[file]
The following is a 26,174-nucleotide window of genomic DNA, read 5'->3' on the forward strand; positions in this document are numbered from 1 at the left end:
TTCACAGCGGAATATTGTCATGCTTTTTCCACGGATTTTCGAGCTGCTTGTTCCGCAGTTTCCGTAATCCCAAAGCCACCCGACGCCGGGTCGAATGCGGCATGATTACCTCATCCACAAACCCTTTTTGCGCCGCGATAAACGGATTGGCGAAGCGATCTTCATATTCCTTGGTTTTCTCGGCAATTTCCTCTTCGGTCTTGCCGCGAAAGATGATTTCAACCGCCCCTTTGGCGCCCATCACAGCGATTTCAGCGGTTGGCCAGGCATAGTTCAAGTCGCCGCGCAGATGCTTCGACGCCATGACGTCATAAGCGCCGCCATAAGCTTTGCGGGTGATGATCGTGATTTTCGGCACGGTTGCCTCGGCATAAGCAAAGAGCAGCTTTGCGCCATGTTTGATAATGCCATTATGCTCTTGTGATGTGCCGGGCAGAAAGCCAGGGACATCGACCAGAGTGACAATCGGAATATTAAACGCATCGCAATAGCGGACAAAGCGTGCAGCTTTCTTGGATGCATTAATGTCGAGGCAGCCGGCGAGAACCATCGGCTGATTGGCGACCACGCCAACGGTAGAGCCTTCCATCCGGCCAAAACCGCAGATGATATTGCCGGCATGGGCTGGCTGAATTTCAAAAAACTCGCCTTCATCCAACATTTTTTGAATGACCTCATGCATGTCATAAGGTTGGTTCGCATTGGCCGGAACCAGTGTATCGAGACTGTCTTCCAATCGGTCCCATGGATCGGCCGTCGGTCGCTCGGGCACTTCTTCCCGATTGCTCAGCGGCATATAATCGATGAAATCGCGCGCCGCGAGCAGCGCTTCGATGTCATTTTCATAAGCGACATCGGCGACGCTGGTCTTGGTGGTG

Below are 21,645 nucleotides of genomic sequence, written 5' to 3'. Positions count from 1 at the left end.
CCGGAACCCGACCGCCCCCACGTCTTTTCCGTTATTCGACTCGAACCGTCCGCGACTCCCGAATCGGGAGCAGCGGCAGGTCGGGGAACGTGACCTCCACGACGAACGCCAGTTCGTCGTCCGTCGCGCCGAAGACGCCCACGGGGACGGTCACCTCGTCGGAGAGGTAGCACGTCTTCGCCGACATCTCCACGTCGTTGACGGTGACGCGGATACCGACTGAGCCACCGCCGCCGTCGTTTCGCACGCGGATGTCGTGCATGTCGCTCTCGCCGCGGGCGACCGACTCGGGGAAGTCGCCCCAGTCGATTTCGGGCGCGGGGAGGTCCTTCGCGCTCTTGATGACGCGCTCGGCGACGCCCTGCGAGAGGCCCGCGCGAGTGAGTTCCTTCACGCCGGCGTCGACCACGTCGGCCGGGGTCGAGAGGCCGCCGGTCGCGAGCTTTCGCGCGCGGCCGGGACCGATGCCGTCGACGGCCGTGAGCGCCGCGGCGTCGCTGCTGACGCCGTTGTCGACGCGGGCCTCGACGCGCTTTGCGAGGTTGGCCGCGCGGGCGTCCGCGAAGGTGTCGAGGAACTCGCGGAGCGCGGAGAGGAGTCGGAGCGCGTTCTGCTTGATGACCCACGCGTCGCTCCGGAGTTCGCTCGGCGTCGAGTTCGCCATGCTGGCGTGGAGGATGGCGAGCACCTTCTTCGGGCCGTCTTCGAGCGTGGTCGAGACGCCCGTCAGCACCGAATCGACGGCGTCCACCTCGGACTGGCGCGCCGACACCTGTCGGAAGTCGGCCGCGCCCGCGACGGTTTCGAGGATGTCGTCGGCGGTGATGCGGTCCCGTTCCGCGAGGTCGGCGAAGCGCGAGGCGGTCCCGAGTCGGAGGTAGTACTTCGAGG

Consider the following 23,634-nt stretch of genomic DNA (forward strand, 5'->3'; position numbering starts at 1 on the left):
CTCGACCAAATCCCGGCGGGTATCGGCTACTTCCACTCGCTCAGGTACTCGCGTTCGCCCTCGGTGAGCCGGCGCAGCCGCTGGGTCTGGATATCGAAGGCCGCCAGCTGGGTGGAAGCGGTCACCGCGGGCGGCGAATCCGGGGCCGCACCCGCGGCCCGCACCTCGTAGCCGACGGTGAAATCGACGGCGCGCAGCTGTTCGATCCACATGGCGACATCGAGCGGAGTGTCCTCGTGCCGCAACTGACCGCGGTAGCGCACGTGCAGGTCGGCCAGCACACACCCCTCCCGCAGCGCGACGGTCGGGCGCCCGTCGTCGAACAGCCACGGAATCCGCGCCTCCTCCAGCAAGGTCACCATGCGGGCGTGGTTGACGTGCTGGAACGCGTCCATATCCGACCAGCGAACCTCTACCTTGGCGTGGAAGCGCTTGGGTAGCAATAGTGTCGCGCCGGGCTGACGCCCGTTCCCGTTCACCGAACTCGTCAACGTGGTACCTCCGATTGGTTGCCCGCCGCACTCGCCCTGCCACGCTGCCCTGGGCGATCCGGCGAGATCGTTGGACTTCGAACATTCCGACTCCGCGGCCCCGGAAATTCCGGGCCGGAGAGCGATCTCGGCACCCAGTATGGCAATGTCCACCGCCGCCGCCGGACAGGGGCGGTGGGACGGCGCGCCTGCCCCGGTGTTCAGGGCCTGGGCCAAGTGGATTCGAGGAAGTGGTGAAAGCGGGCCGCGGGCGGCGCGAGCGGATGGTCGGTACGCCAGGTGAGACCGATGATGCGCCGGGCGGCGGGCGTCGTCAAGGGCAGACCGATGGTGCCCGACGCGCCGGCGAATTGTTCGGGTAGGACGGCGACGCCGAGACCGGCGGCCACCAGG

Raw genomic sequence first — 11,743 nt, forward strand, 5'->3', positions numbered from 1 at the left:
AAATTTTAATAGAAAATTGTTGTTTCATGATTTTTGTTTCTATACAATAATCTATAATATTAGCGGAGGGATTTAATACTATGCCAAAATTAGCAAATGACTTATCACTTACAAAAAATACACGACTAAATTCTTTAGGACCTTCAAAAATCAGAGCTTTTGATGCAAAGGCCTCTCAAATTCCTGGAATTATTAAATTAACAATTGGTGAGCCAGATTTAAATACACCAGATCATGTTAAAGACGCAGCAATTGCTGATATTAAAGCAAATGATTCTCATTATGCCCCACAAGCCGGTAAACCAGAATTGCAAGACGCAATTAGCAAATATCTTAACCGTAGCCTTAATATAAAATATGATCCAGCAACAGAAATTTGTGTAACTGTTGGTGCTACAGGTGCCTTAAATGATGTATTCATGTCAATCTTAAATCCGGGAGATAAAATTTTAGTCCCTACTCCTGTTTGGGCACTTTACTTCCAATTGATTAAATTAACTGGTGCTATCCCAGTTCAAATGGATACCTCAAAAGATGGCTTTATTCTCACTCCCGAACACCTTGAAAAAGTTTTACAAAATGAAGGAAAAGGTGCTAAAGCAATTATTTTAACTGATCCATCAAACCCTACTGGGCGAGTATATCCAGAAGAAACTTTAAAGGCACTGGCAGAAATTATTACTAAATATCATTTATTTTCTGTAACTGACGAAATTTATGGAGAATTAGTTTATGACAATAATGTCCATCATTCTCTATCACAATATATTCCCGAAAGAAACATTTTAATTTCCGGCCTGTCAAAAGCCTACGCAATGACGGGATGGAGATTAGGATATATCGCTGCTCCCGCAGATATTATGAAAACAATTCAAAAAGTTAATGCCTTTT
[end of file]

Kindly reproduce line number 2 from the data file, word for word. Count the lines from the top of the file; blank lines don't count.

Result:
TTCACAGCGGAATATTGTCATGCTTTTTCCACGGATTTTCGAGCTGCTTGTTCCGCAGTTTCCGTAATCCCAAAGCCACCCGACGCCGGGTCGAATGCGGCATGATTACCTCATCCACAAACCCTTTTTGCGCCGCGATAAACGGATTGGCGAAGCGATCTTCATATTCCTTGGTTTTCTCGGCAATTTCCTCTTCGGTCTTGCCGCGAAAGATGATTTCAACCGCCCCTTTGGCGCCCATCACAGCGATTTCAGCGGTTGGCCAGGCATAGTTCAAGTCGCCGCGCAGATGCTTCGACGCCATGACGTCATAAGCGCCGCCATAAGCTTTGCGGGTGATGATCGTGATTTTCGGCACGGTTGCCTCGGCATAAGCAAAGAGCAGCTTTGCGCCATGTTTGATAATGCCATTATGCTCTTGTGATGTGCCGGGCAGAAAGCCAGGGACATCGACCAGAGTGACAATCGGAATATTAAACGCATCGCAATAGCGGACAAAGCGTGCAGCTTTCTTGGATGCATTAATGTCGAGGCAGCCGGCGAGAACCATCGGCTGATTGGCGACCACGCCAACGGTAGAGCCTTCCATCCGGCCAAAACCGCAGATGATATTGCCGGCATGGGCTGGCTGAATTTCAAAAAACTCGCCTTCATCCAACATTTTTTGAATGACCTCATGCATGTCATAAGGTTGGTTCGCATTGGCCGGAACCAGTGTATCGAGACTGTCTTCCAATCGGTCCCATGGATCGGCCGTCGGTCGCTCGGGCACTTCTTCCCGATTGCTCAGCGGCATATAATCGATGAAATCGCGCGCCGCGAGCAGCGCTTCGATGTCATTTTCATAAGCGACATCGGCGACGCTGGTCTTGGTGGTG